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Figure 7. Clustering process allowing marginal error tolerance.
Figure 7. Clustering process allowing marginal error tolerance.
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Figure 8. Age estimation process selecting the nearest neighborhood in the feature space.
Figure 8. Age estimation process selecting the nearest neighborhood in the feature space.
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Figure 9. Multi-task learning for the age algorithm considering age and gender simultaneously.
Figure 9. Multi-task learning for the age algorithm considering age and gender simultaneously.
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Figure 10. Visualization of feature embedding with the toy example.
Figure 10. Visualization of feature embedding with the toy example.
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Figure 11. Comparison of our method with and without multi-task learning.
Figure 11. Comparison of our method with and without multi-task learning.
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Table 1. The proposed method was evaluated using two datasets.
Table 1. The proposed method was evaluated using two datasets.
DB NameThe Number of Training ImagesThe Number of Test Images
MegaAge-Asian40,0004000
MORPH45,13210,000
Table 2. Gender classification rates on the MORPH dataset.
Table 2. Gender classification rates on the MORPH dataset.
MethodAccuracy (%)
Our method without gender data81.23
Alexnet [5] with gender data97.38
Inception V3 [7] with gender data99.1
Table 3. Age estimation results on test images of the dataset and a comparison with traditional deep metric learning methods.
Table 3. Age estimation results on test images of the dataset and a comparison with traditional deep metric learning methods.
MethodKinds of Loss FunctionMORPH(MAE)
Our methodRevised contrastive loss function2.24
Our method with multi-task learningRevised contrastive loss function2.28
CRCNN [11]Contrastive loss function3.74
M-LSDML [22]Custom-defined loss function2.89
ResNet (contrastive loss) [22]Contrastive loss function3.72
ResNet (triplet hinge loss) [22]Triplet hinge loss function3.59
ResNet (lifted structural loss) [22]Lifted structural loss function3.24
Table 4. Comparison of C S ( T ) with state-of-the-art methods on the MegaAge-Asian dataset (* face alignment method is applied, ** additional labels are used).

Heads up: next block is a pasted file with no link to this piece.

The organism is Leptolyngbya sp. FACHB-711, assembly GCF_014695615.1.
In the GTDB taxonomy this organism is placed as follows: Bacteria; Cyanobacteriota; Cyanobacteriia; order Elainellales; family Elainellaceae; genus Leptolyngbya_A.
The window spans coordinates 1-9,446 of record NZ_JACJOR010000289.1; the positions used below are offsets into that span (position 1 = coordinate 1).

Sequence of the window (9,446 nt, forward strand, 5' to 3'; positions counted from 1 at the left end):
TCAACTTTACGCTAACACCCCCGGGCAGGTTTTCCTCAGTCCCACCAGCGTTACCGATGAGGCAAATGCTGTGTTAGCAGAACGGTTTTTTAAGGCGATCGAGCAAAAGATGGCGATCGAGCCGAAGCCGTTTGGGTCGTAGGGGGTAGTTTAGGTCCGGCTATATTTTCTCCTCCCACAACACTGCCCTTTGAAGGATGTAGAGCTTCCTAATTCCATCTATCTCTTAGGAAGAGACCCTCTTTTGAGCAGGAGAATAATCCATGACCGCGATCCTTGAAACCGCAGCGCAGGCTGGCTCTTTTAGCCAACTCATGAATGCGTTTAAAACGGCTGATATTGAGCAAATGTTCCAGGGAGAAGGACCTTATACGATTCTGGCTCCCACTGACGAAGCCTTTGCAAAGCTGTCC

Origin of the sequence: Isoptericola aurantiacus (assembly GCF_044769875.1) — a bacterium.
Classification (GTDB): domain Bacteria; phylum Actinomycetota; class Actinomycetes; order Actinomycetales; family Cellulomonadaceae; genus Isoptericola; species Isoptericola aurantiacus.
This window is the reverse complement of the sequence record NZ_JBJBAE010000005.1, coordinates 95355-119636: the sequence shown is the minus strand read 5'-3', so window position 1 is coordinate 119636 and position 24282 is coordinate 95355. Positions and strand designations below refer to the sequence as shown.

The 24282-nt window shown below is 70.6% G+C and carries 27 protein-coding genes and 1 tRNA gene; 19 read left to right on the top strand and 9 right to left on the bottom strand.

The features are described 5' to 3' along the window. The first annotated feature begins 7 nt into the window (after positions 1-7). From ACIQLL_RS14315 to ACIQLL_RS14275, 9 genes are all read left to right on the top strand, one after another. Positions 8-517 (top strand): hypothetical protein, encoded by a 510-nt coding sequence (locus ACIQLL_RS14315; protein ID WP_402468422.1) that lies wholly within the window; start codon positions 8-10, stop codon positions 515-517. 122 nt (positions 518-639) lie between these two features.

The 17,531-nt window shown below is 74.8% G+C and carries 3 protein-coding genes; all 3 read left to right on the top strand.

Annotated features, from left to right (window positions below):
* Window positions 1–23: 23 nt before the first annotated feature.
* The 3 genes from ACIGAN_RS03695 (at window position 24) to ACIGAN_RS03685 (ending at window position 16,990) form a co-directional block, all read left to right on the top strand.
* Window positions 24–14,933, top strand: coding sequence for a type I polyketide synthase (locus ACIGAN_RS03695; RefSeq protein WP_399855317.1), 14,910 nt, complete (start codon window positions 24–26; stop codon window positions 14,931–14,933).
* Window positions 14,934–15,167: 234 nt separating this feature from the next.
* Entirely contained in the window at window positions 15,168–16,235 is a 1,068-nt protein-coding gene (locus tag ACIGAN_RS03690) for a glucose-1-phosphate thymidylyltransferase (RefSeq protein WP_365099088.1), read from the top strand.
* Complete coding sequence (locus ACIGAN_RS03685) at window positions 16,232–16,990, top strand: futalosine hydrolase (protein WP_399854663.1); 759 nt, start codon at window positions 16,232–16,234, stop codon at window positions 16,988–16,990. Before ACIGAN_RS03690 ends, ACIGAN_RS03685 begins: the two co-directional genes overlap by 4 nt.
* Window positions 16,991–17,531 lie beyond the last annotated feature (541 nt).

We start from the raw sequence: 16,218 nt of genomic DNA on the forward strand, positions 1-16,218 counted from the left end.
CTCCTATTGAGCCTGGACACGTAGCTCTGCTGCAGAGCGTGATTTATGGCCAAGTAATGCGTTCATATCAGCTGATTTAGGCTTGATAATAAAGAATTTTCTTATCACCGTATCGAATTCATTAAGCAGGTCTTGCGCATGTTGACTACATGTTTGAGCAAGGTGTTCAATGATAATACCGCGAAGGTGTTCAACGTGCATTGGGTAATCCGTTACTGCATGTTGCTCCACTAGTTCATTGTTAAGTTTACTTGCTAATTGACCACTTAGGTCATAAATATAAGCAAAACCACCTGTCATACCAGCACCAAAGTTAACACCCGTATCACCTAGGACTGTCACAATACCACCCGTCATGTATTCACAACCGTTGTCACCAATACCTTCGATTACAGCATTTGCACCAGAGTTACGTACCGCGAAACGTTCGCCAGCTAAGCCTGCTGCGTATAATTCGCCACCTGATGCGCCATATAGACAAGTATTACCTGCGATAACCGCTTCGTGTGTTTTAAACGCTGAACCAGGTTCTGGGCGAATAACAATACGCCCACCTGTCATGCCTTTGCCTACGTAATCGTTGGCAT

Table 4. Comparison of C S ( T ) with state-of-the-art methods on the MegaAge-Asian dataset (* face alignment method is applied, ** additional labels are used).
Method CS ( 3 ) CS ( 5 )
Our method69.7084.64
MobileNet [23]44.060.6
DenseNet [24]51.769.4
Zhang et al. [25] **64.0882.43
SSR-Net [26] *54.974.1
Table 5. Comparison of MAE with state-of-the-art methods on the MORPH dataset (* face alignment method is applied, ** additional labels are used).
Table 5. Comparison of MAE with state-of-the-art methods on the MORPH dataset (* face alignment method is applied, ** additional labels are used).
MethodMAE
Our method2.24
Our method with multi-task **2.28
Ranking-CNN [9]2.96
DEX [4] *3.25
DEX w IMDB [4] *2.68
Zhang et al. [25] **2.87
Zhang et al. w IMDB-WIKI [25] **2.52
SSR-Net [26] *2.52

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Jeong, Y.; Lee, S.; Park, D.; Park, K.H. Accurate Age Estimation Using Multi-Task Siamese Network-Based Deep Metric Learning for Frontal Face Images. Symmetry 2018, 10, 385. https://doi.org/10.3390/sym10090385

AMA Style

Jeong Y, Lee S, Park D, Park KH. Accurate Age Estimation Using Multi-Task Siamese Network-Based Deep Metric Learning for Frontal Face Images. Symmetry. 2018; 10(9):385. https://doi.org/10.3390/sym10090385

Chicago/Turabian Style

Jeong, Yoosoo, Seungmin Lee, Daejin Park, and Kil Houm Park. 2018. "Accurate Age Estimation Using Multi-Task Siamese Network-Based Deep Metric Learning for Frontal Face Images" Symmetry 10, no. 9: 385. https://doi.org/10.3390/sym10090385